Making Your Stitching Holes Perfect

I’ve mentioned this before, but using diamond chisels will make a huge difference in your stitching early on.

They create consistent, accurate, and evenly spaced/sized holes. When learning, this is great because it puts all the attention on your stitching, not the holes. If you’re not happy with your how your stitching looks after using a chisel, you know it has something to do with the way you’re stitching and you can focus in on that. When trying both at the same time, it’s hard to know what is at fault because there are too many variables.

And even though diamond chisels make such great stitching lines, there are still are few circumstances where it is easy to mess them up. Unfortunately, with the great accuracy chisels offer, when you make these mistakes they stick out pretty noticeably, so here are a few tips to make sure your entire stitching line looks perfect.

I'll use this piece of scrap leather, that I've already created a stitching channel on, to help explain these three problems.

The most common places you will run into a problem is when starting your stitching line, creating holes approaching a sharp corner, and creating holes when going around a curve.

 

How to Start your Stitching Line

Generally, knowing where to start your stitching line is pretty simple. In some projects however, you want the stitching to go over the edge to prevent two pieces of leather from coming apart at a seam. Sometimes you can start the stitch too far away from the edge or too close, creating an uniform look when compared to the rest of the stitching. To fix this problem, you need to find where to place the first hole. To do this, set the diamond chisel in the channel you’ve already created with your groover, leaving the last tooth on the chisel just over the edge. Notice where the second tooth rests in the channel, now move the first tooth to this point. You've found your starting point.
 

Place the first tooth over the edge to find out where to start your stitching holes. (click to enlarge)

Move the first tooth over to where the second tooth was. This is where you want to start. (click to enlarge)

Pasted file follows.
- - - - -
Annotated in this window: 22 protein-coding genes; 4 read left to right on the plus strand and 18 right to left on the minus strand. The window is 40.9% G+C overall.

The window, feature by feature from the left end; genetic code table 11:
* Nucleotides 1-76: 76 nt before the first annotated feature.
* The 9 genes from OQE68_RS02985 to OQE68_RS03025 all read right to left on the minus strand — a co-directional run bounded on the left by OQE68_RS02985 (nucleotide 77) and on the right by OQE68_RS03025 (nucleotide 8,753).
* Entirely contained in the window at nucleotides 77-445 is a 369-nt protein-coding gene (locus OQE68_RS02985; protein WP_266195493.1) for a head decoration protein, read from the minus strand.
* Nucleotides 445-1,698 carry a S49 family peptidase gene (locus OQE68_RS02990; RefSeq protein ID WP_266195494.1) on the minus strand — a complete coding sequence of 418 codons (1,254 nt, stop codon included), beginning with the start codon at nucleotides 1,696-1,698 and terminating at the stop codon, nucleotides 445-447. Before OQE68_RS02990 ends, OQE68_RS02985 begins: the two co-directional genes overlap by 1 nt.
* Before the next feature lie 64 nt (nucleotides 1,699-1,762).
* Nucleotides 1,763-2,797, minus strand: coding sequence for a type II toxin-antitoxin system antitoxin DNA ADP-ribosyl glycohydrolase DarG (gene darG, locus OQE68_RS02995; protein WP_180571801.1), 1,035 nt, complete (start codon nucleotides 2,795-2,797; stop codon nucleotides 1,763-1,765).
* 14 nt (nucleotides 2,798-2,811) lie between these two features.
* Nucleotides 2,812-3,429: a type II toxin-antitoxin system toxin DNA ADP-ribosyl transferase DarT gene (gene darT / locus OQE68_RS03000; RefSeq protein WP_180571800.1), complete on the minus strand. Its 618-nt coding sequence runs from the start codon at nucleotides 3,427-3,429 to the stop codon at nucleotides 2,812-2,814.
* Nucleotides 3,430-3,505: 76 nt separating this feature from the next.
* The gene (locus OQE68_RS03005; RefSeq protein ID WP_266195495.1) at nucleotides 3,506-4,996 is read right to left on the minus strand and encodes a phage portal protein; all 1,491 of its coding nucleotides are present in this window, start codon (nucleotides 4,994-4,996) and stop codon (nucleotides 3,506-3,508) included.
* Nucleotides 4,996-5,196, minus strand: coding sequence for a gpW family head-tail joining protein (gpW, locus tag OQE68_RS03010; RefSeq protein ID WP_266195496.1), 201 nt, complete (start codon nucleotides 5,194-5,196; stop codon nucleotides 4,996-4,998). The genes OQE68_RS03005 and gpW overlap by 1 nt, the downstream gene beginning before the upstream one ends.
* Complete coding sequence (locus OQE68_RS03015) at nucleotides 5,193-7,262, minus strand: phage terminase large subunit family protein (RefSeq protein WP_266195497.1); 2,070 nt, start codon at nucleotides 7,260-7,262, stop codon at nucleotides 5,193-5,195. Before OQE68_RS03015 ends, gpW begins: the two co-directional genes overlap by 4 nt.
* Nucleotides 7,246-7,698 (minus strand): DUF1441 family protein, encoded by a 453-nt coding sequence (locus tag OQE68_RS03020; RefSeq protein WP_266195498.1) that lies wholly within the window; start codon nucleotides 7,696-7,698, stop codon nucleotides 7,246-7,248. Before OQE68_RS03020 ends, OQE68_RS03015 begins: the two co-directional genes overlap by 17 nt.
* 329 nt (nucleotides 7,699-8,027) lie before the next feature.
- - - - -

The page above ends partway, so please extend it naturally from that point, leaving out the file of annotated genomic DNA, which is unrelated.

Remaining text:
How to Create Stitching Holes Approaching a Sharp Corner

You always want the the stitching hole to rest in the corner of a 90 degree turn. If you do not do this, your thread will not follow the shape of your edges. But sometimes, when approaching a corner you realize that the natural spacing of your chisel is not going to create a hole that sits in that corner. So you have to adjust the spacing while still making it look natural. To do this, punch within three or four holes of the corner and then punch a hole at the corner. Using chisels with different amount of teeth, find out how many holes is too many. Then using a chisel with only one tooth, evenly space out the number of holes that is one less than what you decided was too many (i.e. if four was too many, create three holes) between the last hole you made and the hole at the corner.

Stop creating stitching holes before you reach the corner. Then put a hole in the corner. (click to enlarge)

Determine how many holes is too many by using chisels with different amounts of teeth. In this case 3 is too many. (click to enlarge)

Place the appropriate amount of holes in the space you've left (one less than what you decided was too many). I only created 2 in this case. (click to enlarge)

How to Create Stitching Holes Around a Curve

Punch holes along your stitching line until your chisel no longer rest within the stitching groove as you approach the curve. At this point, switch to a chisel with only two teeth. Setting one tooth in the last stitching hole you made, place the stitching groove as it follows the curve of the edge. Instead of using a hammer to create a hole at this point, press down to leave only an impression. Continue this process until you’ve go all the way around the edge. Then go back and create the hole using a chisel with only one tooth, keeping the top and the bottom of the diamond shape in line with the edges of the groove.

Stop creating stitching holes before you hit the curve. (click to enlarge)

Use a chisel with two teeth to mark out the distance between holes without actually creating them. (click to enlarge)

Come back with a one tooth chisel to make the holes making sure the top and bottom of the diamond match the edges of the stitching channel. (click to enlarge)

Most of these holes have not been punched through to their entirety. The three highlighted holes have been, and the difference is noticeable. (click to enlarge)

An Extra Tip for Perfecting Your Stitching Line

Sometimes I notice that the front of my stitching looks angled, just like it should be, but the back side looks flat, like a machine stitch. And if I'm going to spend all that time hand stitching, I want people to know. One cause of this can be the way that you are using your chisel. Often times I will fail to punch my chisel far enough through the leather. If you take a look at your chisel you can see where the blade of the chisel gradually turns into the diamond shape. It is not until that diamond shape is past the other side of the leather that the hole has been properly created. If you don’t push the chisel far enough through, the holes will look more like slits and less like diamonds. You can see the difference in the picture.